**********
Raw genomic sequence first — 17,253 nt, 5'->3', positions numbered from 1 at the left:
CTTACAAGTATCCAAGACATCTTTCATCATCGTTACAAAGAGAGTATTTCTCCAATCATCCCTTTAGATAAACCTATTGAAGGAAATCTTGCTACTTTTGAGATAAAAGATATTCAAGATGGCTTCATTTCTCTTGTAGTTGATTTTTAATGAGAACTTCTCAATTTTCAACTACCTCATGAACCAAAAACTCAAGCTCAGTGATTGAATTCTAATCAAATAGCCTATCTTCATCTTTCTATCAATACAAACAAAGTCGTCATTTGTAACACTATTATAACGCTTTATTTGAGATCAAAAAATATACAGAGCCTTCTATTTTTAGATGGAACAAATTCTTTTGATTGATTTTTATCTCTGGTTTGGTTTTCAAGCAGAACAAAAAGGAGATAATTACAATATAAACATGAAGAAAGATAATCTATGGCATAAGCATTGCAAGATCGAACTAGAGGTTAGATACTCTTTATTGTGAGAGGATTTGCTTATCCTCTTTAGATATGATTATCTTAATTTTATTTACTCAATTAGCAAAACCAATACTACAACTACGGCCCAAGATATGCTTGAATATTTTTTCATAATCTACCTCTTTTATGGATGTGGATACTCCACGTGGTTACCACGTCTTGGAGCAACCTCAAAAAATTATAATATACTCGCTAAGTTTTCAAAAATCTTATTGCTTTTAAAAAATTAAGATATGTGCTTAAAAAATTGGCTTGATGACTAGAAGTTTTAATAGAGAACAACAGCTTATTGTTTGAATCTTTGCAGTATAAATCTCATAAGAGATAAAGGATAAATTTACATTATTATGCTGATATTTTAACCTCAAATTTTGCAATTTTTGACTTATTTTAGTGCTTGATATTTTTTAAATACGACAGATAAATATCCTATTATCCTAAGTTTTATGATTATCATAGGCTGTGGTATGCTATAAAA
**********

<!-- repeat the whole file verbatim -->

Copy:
Raw genomic sequence first — 17,253 nt, 5'->3', positions numbered from 1 at the left:
CTTACAAGTATCCAAGACATCTTTCATCATCGTTACAAAGAGAGTATTTCTCCAATCATCCCTTTAGATAAACCTATTGAAGGAAATCTTGCTACTTTTGAGATAAAAGATATTCAAGATGGCTTCATTTCTCTTGTAGTTGATTTTTAATGAGAACTTCTCAATTTTCAACTACCTCATGAACCAAAAACTCAAGCTCAGTGATTGAATTCTAATCAAATAGCCTATCTTCATCTTTCTATCAATACAAACAAAGTCGTCATTTGTAACACTATTATAACGCTTTATTTGAGATCAAAAAATATACAGAGCCTTCTATTTTTAGATGGAACAAATTCTTTTGATTGATTTTTATCTCTGGTTTGGTTTTCAAGCAGAACAAAAAGGAGATAATTACAATATAAACATGAAGAAAGATAATCTATGGCATAAGCATTGCAAGATCGAACTAGAGGTTAGATACTCTTTATTGTGAGAGGATTTGCTTATCCTCTTTAGATATGATTATCTTAATTTTATTTACTCAATTAGCAAAACCAATACTACAACTACGGCCCAAGATATGCTTGAATATTTTTTCATAATCTACCTCTTTTATGGATGTGGATACTCCACGTGGTTACCACGTCTTGGAGCAACCTCAAAAAATTATAATATACTCGCTAAGTTTTCAAAAATCTTATTGCTTTTAAAAAATTAAGATATGTGCTTAAAAAATTGGCTTGATGACTAGAAGTTTTAATAGAGAACAACAGCTTATTGTTTGAATCTTTGCAGTATAAATCTCATAAGAGATAAAGGATAAATTTACATTATTATGCTGATATTTTAACCTCAAATTTTGCAATTTTTGACTTATTTTAGTGCTTGATATTTTTTAAATACGACAGATAAATATCCTATTATCCTAAGTTTTATGATTATCATAGGCTGTGGTATGCTATAAAA